Greece's coalition parties must tell the European Union on Monday whether they accept the painful terms of a new bailout deal to avoid a messy default that could threaten the country's future in the euro zone.
Political leaders must agree on unresolved problems - including labor market change and shoring up domestic banks - to secure the 130 billion euro ($170 billion) rescue Greece needs by March or risk inflaming tempers in the European Union over what is seen as its dithering on implementing reforms.
A socialist party spokesman said leaders of the three coalition parties - who may face anger in parliamentary polls as soon as April - must respond by noon (5 a.m. ET) on Monday. A meeting of political leaders would follow later in the day.
Technocrat Prime Minister Lucas Papademos said after five hours of talks on Sunday that party chiefs had agreed measures including wage cuts and other reforms as part of spending cuts worth 1.5 percent of gross domestic product.
But PASOK spokesman Panos Beglitis said a number of major issues demanded by the Troika, representing Greece's EU, European Central Bank and International Monetary Fund lenders, remained unresolved.
There are two big issues left - labor and banks ... those have been left for tomorrow, Beglitis said.
Domestic banks are up to their necks in junk Greek government bonds now worth a fraction of their face value and two parties - the conservative New Democracy and the far-right LAOS party - have opposed any further spending cuts.
The euro shed 0.4 percent in early Asian trade to $1.3105, having fallen as far as $1.3075 in thin early trade over worries the whole rescue scheme could flop.
Talks on the Greece's second bailout since 2010 - and an accompanying deal to ease its huge debt burden via its private creditors accepting deep losses on the bonds they hold - have dragged on for weeks.
Things are very tough and difficult, a Greek government official said, requesting anonymity.
Now the parties - PASOK, New Democracy and LAOS - must respond to a working group of senior euro zone finance ministry officials who are preparing for a meeting of their ministers later in the week.
The political leaders must give their response in principle by noon tomorrow (to Papademos), so that it can be taken to the Euro Working Group in Brussels, Beglitis said.
Beglitis made clear the leaders of the three parties had much to negotiate as the deadline nears, and must respond to the proposals by noon (5 a.m. ET).
Greek newspapers Ta Nea and Imerisia wrote on Monday, without naming their sources, that holiday bonuses in the private sector would be maintained but that the minimum wage would likely be cut to 600 euros from about 750 euros.
Ta Nea added that the European Union and IMF were also pushing for a 35 percent cut in supplementary pensions, another sticking point in the talks.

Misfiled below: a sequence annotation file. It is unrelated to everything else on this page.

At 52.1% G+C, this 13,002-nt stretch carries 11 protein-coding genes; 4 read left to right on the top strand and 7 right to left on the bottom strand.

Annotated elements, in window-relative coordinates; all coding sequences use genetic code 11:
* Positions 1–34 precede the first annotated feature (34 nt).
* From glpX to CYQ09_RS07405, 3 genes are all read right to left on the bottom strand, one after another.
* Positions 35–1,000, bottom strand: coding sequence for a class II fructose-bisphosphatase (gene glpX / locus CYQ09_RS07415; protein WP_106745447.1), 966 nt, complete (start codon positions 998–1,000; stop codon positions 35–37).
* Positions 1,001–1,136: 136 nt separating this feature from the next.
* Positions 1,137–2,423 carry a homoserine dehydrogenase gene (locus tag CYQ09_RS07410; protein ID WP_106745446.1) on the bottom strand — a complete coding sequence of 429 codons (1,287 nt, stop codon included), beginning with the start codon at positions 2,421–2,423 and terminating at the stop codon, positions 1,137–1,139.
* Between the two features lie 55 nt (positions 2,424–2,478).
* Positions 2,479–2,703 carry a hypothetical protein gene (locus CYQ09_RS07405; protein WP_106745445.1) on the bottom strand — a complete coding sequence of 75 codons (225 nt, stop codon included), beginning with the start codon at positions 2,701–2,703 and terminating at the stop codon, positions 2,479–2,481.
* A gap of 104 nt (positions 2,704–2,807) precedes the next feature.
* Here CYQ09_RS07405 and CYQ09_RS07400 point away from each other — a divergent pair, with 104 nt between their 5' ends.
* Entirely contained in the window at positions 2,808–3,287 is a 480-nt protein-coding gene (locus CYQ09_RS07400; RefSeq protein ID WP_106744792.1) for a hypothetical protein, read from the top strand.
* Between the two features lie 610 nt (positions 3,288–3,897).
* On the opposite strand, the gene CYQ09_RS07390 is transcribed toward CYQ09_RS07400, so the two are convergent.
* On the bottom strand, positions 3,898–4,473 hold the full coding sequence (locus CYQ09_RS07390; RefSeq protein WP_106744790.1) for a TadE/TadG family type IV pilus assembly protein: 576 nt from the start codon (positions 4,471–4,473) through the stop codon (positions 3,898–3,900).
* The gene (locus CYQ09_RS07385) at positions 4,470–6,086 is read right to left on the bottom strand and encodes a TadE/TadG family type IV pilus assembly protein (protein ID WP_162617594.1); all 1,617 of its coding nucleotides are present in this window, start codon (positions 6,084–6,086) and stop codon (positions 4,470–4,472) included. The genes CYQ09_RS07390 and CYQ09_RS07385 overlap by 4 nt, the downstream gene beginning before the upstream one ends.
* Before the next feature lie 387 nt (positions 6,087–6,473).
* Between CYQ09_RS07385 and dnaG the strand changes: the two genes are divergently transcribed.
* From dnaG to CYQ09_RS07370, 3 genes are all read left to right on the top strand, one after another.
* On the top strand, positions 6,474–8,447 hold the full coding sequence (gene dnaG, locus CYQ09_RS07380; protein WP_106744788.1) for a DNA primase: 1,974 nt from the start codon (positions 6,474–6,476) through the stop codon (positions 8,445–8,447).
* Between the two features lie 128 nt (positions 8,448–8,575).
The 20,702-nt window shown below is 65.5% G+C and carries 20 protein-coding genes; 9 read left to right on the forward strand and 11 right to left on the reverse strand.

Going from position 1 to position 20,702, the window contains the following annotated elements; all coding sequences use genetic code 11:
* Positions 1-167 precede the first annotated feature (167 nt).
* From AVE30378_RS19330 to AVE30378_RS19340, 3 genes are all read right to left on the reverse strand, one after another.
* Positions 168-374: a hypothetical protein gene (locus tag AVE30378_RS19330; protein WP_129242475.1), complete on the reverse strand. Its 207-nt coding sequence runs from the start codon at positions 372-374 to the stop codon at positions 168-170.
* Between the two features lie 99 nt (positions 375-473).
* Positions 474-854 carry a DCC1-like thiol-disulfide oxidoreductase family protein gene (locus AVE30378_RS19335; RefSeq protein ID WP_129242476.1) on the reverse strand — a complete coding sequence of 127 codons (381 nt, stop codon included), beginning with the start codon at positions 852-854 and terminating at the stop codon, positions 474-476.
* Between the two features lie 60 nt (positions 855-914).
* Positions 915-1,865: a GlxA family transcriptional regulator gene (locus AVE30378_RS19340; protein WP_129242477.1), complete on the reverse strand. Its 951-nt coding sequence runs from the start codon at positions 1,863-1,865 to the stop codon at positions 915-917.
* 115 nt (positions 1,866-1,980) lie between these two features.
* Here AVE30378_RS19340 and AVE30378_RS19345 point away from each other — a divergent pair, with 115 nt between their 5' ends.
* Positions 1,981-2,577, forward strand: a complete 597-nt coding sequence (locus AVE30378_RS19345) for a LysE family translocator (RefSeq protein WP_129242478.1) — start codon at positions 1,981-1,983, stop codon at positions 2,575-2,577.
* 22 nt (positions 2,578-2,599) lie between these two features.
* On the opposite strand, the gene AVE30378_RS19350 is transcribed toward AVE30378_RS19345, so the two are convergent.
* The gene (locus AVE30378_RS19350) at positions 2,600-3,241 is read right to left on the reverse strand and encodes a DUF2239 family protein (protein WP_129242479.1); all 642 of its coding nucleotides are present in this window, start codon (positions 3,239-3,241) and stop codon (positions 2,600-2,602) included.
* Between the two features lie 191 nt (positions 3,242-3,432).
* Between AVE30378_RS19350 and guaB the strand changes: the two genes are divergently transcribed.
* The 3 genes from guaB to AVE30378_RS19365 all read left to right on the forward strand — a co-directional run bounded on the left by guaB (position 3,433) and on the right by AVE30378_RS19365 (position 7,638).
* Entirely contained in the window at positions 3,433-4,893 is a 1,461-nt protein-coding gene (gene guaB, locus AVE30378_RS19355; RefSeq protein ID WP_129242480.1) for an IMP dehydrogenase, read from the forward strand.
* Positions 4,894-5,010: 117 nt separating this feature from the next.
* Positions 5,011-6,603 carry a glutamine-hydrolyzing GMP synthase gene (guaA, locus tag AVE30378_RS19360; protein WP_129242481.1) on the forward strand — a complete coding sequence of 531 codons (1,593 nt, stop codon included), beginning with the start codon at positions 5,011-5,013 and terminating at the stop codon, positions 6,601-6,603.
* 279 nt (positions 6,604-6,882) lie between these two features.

By late on Sunday, no meeting of the Euro Working Group had been formally scheduled for Monday but it could hold a conference call or schedule a face-to-face meeting at short notice, depending on the outcome of talks in Athens.
Greeks have been worn down by a deep recession, now in its fifth year, and wave after wave of austerity measures imposed under the first international bailout in 2010.
Alarmed by the prospect of yet more budget cuts, Greece's two main trade unions said they would call a 24-hour strike for Tuesday in protest against policies which they say have only driven the economy into a downward spiral.
Despite our sacrifices and despite admitting that the policy mix is wrong, they still ask for more austerity, Ilias Iliopoulos, secretary general of public sector union ADEDY, told Reuters.
ADEDY and its private sector sister union GSEE, which will join Tuesday's strike, represent about 2 million workers or roughly half the country's workforce.
Leftist and communist-affiliated groups will rally around 11 a.m. ET on Monday to march to parliament.
With Greece facing 14.5 billion euros of debt repayments in March, a bill it cannot meet without further bailout funds, the stakes could not be higher.
Greek officials have emerged increasingly despondent after each round of talks, complaining that the ECB, European Commission and IMF troika was refusing to yield on demands to cut the minimum wage level, axe holiday bonuses and fire public sector workers.
New Democracy and LAOS in particular have staunchly opposed further wage and spending cuts, arguing they risk pushing Greece into an even deeper recession and imposing more pain on Greeks.
Papademos, a former central banker, said progress had been made during Sunday's five hours of negotiations with New Democracy chief Antonis Samaras, PASOK head George Papandreou and LAOS leader George Karatzaferis.
The budget cuts worth 1.5 percent of GDP this year appeared to be more than the troika wanted initially although with the Greek economy on a downward trajectory that is a moving target.
Greece's lenders initially demanded spending cuts worth about 1 percent of GDP - or just above 2 billion euros - this year, and say all political leaders must endorse the cuts irrespective of the outcome of the elections.
Papademos said the measures to cut wages and non-labor costs aimed to make the Greek economy more competitive, but he gave few details.
The slow progress in Athens has angered Greece's European partners. Euro zone officials say finance ministers told Greece on Saturday it could not go ahead with an agreed deal to restructure privately held debt until it guaranteed it would implement reforms.
There is a great sense of frustration that they are dragging their feet, one euro zone official said.
($1 = 0.7621 euros)
(Additional reporting by Tatiana Fragou; Writing by David Stamp and Ingrid Melander; Editing by Elizabeth Piper)